There’s a great deal of controversy over Common Core standards, with advocates and critics firmly entrenched. While the Alabama Board of Education adopted Common Core to the great dismay of many, an effort in the Legislature to overturn the adoption failed.

Beason’s ill-conceived opt-out measure, disingenuously linked to the idea of “local control,” is a desperate Hail Mary that would create a confusing patchwork of standards across the state and put Alabama’s students further under the thumb of partisan control.

That simply must not be allowed.

The Common Core standards, regardless what laypersons think of them, are the choice of the state Board of Education, elected by the people to operate the education system in our state. If standards are to be changed, it is the state school board that should change them, not a crusading politician who’d as soon burn down the schoolhouse than see these standards applied.




March 17

The Gadsden (Ala.) Times on nailing down commercial drone regulations:

Government agencies don’t move very quickly. Depending on the situation, that can be a good thing (diligence in ensuring something’s truly safe before it’s legalized is generally appreciated) or a bad thing (getting lost in a bureaucratic maze when you really needed something yesterday can be a nightmare).

For a decade, the Federal Aviation Administration has been working on regulations for small drones, weighing 55 pounds or less. Since 2007, it’s banned the use of such drones for commercial purposes, out of concerns about congestion and potential safety issues in the skies.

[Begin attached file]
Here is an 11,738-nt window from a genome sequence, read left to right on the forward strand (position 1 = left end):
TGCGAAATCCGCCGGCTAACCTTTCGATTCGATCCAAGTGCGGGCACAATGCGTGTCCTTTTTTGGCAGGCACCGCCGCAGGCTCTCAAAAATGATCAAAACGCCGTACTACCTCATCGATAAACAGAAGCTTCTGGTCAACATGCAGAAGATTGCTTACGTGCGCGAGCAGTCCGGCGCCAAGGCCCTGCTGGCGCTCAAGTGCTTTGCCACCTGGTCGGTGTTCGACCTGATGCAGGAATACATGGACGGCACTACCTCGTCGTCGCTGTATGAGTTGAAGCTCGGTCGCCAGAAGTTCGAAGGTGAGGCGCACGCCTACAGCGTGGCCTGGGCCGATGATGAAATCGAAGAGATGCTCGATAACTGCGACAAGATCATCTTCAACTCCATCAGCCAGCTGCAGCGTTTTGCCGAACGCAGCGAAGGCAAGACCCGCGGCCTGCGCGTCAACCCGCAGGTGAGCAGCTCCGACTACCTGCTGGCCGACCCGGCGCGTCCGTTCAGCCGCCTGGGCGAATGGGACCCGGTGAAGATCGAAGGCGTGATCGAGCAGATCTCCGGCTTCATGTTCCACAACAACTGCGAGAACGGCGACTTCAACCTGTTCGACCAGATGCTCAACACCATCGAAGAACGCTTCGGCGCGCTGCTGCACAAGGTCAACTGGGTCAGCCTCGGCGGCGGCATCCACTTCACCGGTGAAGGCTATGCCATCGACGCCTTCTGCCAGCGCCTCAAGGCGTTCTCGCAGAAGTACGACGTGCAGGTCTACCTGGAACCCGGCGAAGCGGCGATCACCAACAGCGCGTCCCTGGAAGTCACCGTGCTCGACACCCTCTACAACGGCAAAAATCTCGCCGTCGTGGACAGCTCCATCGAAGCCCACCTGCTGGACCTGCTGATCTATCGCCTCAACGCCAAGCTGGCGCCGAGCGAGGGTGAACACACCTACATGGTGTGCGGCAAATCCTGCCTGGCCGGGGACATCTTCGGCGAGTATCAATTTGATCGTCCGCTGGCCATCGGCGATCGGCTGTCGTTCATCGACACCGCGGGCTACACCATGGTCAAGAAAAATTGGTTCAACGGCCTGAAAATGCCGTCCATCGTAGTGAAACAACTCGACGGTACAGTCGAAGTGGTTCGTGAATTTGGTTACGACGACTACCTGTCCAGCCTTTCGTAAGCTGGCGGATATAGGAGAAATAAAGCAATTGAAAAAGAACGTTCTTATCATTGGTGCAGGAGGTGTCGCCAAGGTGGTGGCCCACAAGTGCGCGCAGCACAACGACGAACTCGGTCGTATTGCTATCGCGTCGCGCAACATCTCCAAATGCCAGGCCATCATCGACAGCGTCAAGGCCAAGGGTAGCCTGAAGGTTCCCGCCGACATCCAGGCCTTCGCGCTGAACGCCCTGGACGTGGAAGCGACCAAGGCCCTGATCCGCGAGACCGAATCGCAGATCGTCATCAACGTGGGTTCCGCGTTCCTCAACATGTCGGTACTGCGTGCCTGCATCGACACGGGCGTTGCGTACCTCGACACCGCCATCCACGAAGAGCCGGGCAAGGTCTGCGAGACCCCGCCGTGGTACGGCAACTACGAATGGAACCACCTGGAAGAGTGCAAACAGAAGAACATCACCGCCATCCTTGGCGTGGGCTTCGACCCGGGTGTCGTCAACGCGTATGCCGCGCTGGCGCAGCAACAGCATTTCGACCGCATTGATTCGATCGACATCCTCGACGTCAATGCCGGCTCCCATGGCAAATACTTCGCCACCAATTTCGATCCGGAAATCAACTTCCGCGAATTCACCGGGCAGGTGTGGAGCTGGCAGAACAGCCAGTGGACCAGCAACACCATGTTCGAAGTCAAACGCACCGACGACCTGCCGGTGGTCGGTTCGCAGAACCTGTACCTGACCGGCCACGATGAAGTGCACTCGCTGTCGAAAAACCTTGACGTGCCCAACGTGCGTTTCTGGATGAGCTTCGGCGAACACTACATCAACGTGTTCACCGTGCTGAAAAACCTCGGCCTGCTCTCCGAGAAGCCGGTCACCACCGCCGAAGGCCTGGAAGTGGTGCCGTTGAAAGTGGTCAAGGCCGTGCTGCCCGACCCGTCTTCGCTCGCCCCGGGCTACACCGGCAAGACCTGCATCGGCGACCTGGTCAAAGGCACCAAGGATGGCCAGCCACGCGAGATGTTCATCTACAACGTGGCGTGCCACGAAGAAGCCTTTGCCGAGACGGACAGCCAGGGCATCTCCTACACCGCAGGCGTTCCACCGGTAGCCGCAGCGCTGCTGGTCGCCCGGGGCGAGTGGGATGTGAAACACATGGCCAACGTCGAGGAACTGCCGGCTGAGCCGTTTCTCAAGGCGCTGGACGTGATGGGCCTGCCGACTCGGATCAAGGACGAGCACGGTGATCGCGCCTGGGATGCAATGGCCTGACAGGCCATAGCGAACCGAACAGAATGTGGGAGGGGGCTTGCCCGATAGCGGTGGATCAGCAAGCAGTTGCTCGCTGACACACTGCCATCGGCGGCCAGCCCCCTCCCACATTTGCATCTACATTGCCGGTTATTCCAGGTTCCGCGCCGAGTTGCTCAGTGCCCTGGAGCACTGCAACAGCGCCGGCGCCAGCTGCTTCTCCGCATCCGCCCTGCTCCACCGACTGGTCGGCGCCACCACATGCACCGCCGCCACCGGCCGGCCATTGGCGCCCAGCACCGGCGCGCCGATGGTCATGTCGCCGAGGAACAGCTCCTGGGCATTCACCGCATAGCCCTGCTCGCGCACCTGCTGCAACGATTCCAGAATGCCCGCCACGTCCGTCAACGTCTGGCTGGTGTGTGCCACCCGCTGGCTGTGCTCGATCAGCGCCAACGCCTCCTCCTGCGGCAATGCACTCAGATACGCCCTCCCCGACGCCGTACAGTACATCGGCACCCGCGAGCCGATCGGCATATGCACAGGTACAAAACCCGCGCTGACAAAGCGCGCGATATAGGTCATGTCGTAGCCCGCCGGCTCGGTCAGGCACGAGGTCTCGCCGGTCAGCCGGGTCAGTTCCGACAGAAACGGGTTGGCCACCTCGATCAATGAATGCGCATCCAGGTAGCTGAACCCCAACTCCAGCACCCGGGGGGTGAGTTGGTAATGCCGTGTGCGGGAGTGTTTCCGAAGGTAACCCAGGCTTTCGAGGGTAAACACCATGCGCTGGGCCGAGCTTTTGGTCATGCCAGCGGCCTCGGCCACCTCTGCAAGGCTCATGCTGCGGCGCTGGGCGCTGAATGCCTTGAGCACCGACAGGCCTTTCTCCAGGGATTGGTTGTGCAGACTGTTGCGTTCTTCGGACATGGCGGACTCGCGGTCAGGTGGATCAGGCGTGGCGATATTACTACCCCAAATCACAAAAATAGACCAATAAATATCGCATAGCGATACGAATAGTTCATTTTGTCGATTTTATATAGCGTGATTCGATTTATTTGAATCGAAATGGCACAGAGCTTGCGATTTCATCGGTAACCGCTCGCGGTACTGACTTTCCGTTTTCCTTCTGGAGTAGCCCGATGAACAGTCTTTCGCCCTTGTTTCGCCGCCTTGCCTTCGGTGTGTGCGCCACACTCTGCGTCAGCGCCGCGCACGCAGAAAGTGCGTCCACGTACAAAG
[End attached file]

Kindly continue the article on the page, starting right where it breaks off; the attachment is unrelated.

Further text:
Congress already has given the FAA a kick in the pants, ordering it to complete by September 2015 regulations that would permit drone flights, and actually granting permission via legislation for an oil company to fly drones over the Arctic Ocean.

Those who see the small aircraft being used commercially - and safely - elsewhere on the planet and are concerned about the United States falling behind in technology aren’t waiting on the FAA, however. Drones already are being used by photographers, real estate agents, farmers, filmmakers and others, basically in defiance of the FAA. And remember Amazon’s plan for drone deliveries?

People probably will be even braver in their defiance following a federal judge’s ruling March 6. The judge tossed out a $10,000 fine levied by the agency against a Virginia man for flying a camera-equipped drone after being employed by a communications company to shoot video of the University of Virginia’s campus and medical center. The judge said there was “no enforceable FAA rule” that barred the man from flying the drone.

The FAA plans to appeal, and we understand its hesitation to say “launch ‘em.” U.S. skies are a lot busier than some of the places where drones are being used, and it’s going to be more difficult to ensure that both tiny and mammoth aircraft can safely occupy their respective spaces.

However, both Congress and commerce are pushing to get something in place, and we think they have a point that this has taken so long, the U.S. is in danger of getting left behind on this technology.

The FAA needs to expedite the regulations and let the U.S. officially embrace this new world. Drones already are in the air, we’d just prefer it be with rules in place rather than freestyle.